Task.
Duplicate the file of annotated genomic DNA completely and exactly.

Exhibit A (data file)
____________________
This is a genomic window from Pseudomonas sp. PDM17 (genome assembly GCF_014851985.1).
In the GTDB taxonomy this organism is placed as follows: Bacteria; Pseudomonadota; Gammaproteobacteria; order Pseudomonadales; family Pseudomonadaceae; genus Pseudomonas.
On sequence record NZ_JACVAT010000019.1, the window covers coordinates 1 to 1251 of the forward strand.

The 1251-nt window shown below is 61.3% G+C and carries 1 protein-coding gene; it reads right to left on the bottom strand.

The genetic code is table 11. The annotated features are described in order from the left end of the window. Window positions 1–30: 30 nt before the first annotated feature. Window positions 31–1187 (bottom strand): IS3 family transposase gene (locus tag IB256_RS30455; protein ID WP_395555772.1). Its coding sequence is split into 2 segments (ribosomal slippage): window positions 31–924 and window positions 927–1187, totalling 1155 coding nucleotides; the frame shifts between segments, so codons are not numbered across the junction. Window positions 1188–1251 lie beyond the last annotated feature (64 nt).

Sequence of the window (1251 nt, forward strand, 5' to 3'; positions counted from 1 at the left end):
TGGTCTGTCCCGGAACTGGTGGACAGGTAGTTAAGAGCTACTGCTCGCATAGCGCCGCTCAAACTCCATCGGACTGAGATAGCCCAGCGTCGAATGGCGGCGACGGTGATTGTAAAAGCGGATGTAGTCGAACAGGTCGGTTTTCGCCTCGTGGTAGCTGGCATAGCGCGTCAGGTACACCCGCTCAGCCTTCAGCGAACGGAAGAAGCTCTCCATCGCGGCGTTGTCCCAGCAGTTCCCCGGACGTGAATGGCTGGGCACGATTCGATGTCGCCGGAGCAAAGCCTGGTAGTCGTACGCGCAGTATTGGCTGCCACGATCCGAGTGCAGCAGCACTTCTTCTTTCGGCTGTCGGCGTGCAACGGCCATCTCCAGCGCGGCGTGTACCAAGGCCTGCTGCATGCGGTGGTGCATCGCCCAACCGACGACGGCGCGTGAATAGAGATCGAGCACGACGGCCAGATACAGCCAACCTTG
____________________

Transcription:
This is a genomic window from Pseudomonas sp. PDM17 (genome assembly GCF_014851985.1).
In the GTDB taxonomy this organism is placed as follows: Bacteria; Pseudomonadota; Gammaproteobacteria; order Pseudomonadales; family Pseudomonadaceae; genus Pseudomonas.
On sequence record NZ_JACVAT010000019.1, the window covers coordinates 1 to 1251 of the forward strand.

The 1251-nt window shown below is 61.3% G+C and carries 1 protein-coding gene; it reads right to left on the bottom strand.

The genetic code is table 11. The annotated features are described in order from the left end of the window. Window positions 1–30: 30 nt before the first annotated feature. Window positions 31–1187 (bottom strand): IS3 family transposase gene (locus tag IB256_RS30455; protein ID WP_395555772.1). Its coding sequence is split into 2 segments (ribosomal slippage): window positions 31–924 and window positions 927–1187, totalling 1155 coding nucleotides; the frame shifts between segments, so codons are not numbered across the junction. Window positions 1188–1251 lie beyond the last annotated feature (64 nt).

Sequence of the window (1251 nt, forward strand, 5' to 3'; positions counted from 1 at the left end):
TGGTCTGTCCCGGAACTGGTGGACAGGTAGTTAAGAGCTACTGCTCGCATAGCGCCGCTCAAACTCCATCGGACTGAGATAGCCCAGCGTCGAATGGCGGCGACGGTGATTGTAAAAGCGGATGTAGTCGAACAGGTCGGTTTTCGCCTCGTGGTAGCTGGCATAGCGCGTCAGGTACACCCGCTCAGCCTTCAGCGAACGGAAGAAGCTCTCCATCGCGGCGTTGTCCCAGCAGTTCCCCGGACGTGAATGGCTGGGCACGATTCGATGTCGCCGGAGCAAAGCCTGGTAGTCGTACGCGCAGTATTGGCTGCCACGATCCGAGTGCAGCAGCACTTCTTCTTTCGGCTGTCGGCGTGCAACGGCCATCTCCAGCGCGGCGTGTACCAAGGCCTGCTGCATGCGGTGGTGCATCGCCCAACCGACGACGGCGCGTGAATAGAGATCGAGCACGACGGCCAGATACAGCCAACCTTG